Area high school administrators are grappling with a new state requirement that is delaying many athletes from beginning competition.
Last week, the state announced that high school and middle school wrestlers must be tested twice a week before they can compete with wrestlers from other schools.
The 4A/3A Greater St. Helens League was scheduled to hold its first wrestling meets on Wednesday. Because of the new protocols, those meets have been rescheduled for May 26 as schools scramble to find ways to meet the new requirements, said Camas athletic director Rory Oster.
“League schools are meeting with district superintendents to discuss the new requirements that state only kids participating in wrestling need to test for COVID-19 twice per week, with one of those times being on match days,” Oster said.
According to the new protocol, wrestlers need to be tested three to four days before their match day — 4A/3A GSHL matches are scheduled for Wednesday, so that would be Saturday or Sunday — and then again on match day.
As of now, Oster said matches slated for May 5 will be held as scheduled.
However, if schools run into hurdles in getting kids tested, those May 5 matches could also be rescheduled.
If that happens, the wrestling season could be wiped out if Clark County is forced to revert to Phase 2 when the state reassesses county’s phase eligibility on May 3. Wrestling matches cannot be held in counties in Phase 2.
And that brings us to the question I’ve been getting from coaches around Clark County: Do you think the county will stay at Phase 3 after May 3.
Predicting that is a little like guessing how many jellybeans are in a jar. It’s hard, but if you know the area of the jar and the average size of a jellybean, you can make a pretty good guess.
So here is mine. I believe Clark County will remain at Phase 3.
There are two metrics that a county must miss in order to revert back to Phase 2. It looks like Clark County will miss the first — having a case rate of below 200 per 100,000 residents. It will be close, but I think our case rate rises above 200.
The second metric is the rate of new COVID-19 hospitalizations of below 5.0 per 100,000. When the state did its last assessment, Clark County’s rate was 2.4.
And while the county does not release new hospitalizations in its data, it does release total hospitalizations. And we just have not seen a spike big enough in total hospitalizations to support that our rate of new hospitalizations has doubled in the past three weeks.
That’s my jellybean guess. We’ll see if I’m right on May 3.
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Way back on Feb. 6, during a preseason cross country jamboree, Fort Vancouver cross country coach Owen Frasier predicted the Seton Catholic girls would win four straight 1A state championships because of the Cougars’ outstanding class for freshmen runners.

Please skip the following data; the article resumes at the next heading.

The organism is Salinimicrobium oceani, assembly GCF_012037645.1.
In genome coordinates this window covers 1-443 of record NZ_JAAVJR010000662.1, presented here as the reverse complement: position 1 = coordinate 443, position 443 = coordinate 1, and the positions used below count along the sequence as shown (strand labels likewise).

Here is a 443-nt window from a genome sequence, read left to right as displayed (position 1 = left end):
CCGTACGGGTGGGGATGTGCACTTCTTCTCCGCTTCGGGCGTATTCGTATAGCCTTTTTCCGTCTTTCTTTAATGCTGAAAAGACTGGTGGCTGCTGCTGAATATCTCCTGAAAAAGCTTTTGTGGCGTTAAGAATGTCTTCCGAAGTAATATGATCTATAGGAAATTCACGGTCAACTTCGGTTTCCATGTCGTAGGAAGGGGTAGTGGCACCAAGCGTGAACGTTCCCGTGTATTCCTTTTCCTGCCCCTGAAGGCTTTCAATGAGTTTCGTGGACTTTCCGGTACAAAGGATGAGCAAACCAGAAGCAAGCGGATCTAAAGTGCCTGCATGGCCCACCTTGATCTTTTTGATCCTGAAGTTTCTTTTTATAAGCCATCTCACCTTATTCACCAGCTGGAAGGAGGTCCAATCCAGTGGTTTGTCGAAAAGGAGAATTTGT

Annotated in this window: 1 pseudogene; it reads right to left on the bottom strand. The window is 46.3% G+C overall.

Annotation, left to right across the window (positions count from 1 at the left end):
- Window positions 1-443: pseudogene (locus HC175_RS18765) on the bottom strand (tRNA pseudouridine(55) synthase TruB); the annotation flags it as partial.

There was one problem with that prediction. There is no WIAA state meet this school year.
But that didn’t’ keep the Cougars from winning a state title.
The Seton girls were crowned the 1A state champions in a virtual state meet held by the Washington State Cross Country Coaches Association.
The way the virtual meet worked is teams had a four-week window to run 5,000 meters around a track, then submit times on Athletic.net.
Seton Catholic was one of eight 1A girls teams to participate, and the Cougars dominated, easily outdistancing South Whidbey 23-79.
Junior Lara Carrion placed first overall in 18:25, followed by teammate, freshman Alexis Leone in 18:26. Freshman Avery Garrison was fourth (19:20), sophomore Sara Cordova was sixth (19:38), freshman Virginia Carrion (20:21) was 14th, and senior Alexandra Traffalis (20:33) was 16th. There were 77 runners in the virtual meet.
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Erick Johnson is the softball coach at Fort Vancouver. His daughter, sophomore Chloe Johnson, is a player for 2A GSHL rival Washougal.
So when the Trappers and Panthers met in the 2A GSHL game on Friday, it was expected to be a memorable one.
But the Johnsons had no idea.
The game went eight innings before Washougal prevailed 26-25. The game was tied 20-20 after seven innings. Washougal scored six runs in the top of the eight, before the Trappers rallied for five in the bottom of the eighth.
And Chloe Johnson was the winning pitcher for Washougal.
Erick Johnson said 117 batters came to the plate in the game, with only two striking out.
Washougal took a 17-3 lead after the top of the fifth before the Trappers rallied 11 runs in the bottom of the fifth to cut the deficit to 17-14. Fort scored four runs in the bottom of the seventh to force extra innings.
“Played baseball for 15 (years), have coached (high school) the past (nine),” Johnson posted on Twitter. “Wildest game I’ve ever been part of. And in the end, my daughter ends up with the pitching win … for the opposing team.”
Now, that’s memorable.
Tim Martinez is the assistant sports editor/prep coordinator for The Columbian. He can be reached at 360-735-4538, email@example.com or follow his Twitter handle @360TMart.